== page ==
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This eBook from the Gutenberg Project consists of approximately 678 pages of information about Harvard Psychological Studies, Volume 1.
field, that is, with the perception of the mutual relations as to direction and distance, of objects which are viewed simultaneously....  Undoubtedly, however, sensations of eye-movements, and of head-and body-movements as well, afford us a scale for measuring the displacements which our entire visual field and every point in it undergo within the surrounding totality of space, which we conceive of as fixed.  We estimate according to the length of such movements, or at least we deduce therefrom, the distance through fixed space which our view by virtue of these movements has traversed....  They themselves are nothing for our consciousness but a series of purely intensive states.  But in experience they can come to indicate distance traversed.”  Now in turning the eye from a luminous object, O, to some other fixation-point, P, the distance as simply contemplated is more or less subdivided or filled in by the objects which are seen to lie between O and P, or if no such objects are visible the distance is still felt to consist of an infinity of points; whereas the muscular innervation which is to carry the eye over this very distance is an undivided unit.  But it is this which gives us our estimate of the arc we move through, and being thus uninterrupted it will appear shorter than the contemplated, much subdivided distance OP, just as a continuous line appears shorter than a broken line.  “After such analogies, now, the movement of the eye from O to P, that is, the arc which I traverse, must be underestimated” (ibid., S. 67).  There is thus a discrepancy between our two estimates of the distance OP.  This discrepancy is felt during the movement, and can be harmonized only if we seem to see the two fixation-points move apart, until the arc between them, in terms of innervation-feeling, feels equal to the distance OP in terms of its visual subdivisions.  Now either O and P can both seem to move apart from each other, or else one can seem fixed while the other moves.  But the eye has for its goal P, which ought therefore to have a definite position. “P appears fixed because, as goal, I hold it fast in my thought” (loc. citat.).  It must be O, therefore, which appears to move; that is, O must dart backward as the eye moves forward toward P.  Thus Lipps explains the illusion.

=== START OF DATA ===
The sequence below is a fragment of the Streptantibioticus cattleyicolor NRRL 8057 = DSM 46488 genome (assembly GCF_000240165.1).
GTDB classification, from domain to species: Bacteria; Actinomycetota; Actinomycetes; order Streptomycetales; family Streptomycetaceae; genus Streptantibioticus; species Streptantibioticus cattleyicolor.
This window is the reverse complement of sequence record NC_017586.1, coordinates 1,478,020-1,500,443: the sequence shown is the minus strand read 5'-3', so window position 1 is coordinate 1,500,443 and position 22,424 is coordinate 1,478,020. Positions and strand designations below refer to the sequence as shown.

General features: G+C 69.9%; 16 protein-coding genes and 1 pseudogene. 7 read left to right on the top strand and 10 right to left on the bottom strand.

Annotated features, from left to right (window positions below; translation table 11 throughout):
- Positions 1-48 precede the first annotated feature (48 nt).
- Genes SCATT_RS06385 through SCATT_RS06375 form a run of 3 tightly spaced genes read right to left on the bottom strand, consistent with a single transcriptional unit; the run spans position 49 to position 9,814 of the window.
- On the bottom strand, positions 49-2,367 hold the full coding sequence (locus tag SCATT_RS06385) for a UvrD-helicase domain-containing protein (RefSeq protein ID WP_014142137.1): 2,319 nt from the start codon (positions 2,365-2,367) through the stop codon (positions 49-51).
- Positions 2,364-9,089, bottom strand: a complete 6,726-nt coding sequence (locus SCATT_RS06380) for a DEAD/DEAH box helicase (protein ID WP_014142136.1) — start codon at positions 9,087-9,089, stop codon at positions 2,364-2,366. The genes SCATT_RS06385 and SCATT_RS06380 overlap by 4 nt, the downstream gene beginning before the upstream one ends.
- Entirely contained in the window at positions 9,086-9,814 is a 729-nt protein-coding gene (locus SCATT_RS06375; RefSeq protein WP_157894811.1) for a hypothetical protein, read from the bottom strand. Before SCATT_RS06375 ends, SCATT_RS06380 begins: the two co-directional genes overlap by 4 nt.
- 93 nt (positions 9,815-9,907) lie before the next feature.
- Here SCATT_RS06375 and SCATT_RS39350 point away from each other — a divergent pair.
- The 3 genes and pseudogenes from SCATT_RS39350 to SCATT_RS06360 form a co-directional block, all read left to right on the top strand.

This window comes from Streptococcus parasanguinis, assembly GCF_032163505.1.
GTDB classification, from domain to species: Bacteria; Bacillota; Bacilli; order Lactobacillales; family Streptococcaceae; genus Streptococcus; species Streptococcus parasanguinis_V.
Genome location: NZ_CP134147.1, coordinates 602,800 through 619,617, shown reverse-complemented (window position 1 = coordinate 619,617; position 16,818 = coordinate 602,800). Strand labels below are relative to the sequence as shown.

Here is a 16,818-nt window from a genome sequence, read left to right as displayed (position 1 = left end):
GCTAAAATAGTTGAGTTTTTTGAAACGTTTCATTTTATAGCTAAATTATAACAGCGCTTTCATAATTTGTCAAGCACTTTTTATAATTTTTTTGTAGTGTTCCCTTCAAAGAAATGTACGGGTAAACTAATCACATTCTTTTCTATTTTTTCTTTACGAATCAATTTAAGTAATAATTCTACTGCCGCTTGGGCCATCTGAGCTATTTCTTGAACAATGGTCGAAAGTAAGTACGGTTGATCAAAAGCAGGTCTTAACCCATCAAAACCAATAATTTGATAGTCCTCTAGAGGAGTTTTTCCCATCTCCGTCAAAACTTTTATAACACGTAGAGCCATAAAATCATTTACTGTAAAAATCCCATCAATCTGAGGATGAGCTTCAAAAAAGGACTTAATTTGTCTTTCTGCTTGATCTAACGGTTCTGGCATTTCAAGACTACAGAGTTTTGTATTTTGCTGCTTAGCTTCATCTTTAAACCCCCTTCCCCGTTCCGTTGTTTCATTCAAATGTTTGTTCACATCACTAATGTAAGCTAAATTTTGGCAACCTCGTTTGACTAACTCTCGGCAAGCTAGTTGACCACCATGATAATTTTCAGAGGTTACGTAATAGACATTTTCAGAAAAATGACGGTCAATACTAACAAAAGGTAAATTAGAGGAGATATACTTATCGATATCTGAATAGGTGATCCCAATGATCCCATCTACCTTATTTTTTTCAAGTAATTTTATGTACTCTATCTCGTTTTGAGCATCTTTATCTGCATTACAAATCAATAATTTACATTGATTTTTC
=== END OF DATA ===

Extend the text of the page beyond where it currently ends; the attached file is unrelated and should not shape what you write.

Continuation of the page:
[10] Lipps, Th., Zeitschrift f.  Psychologie u.  Physiologie der
   Sinnesorgane
, 1890, I., S. 60-74.

Such an explanation involves many doubtful presuppositions, but if we were to grant to Lipps those, the following consideration would invalidate his account.  Whether the feeling of innervation which he speaks of as being the underestimated factor is supposed to be a true innervation-feeling in the narrower sense, or a muscular sensation remembered from past movements, it would in the course of experience certainly come to be so

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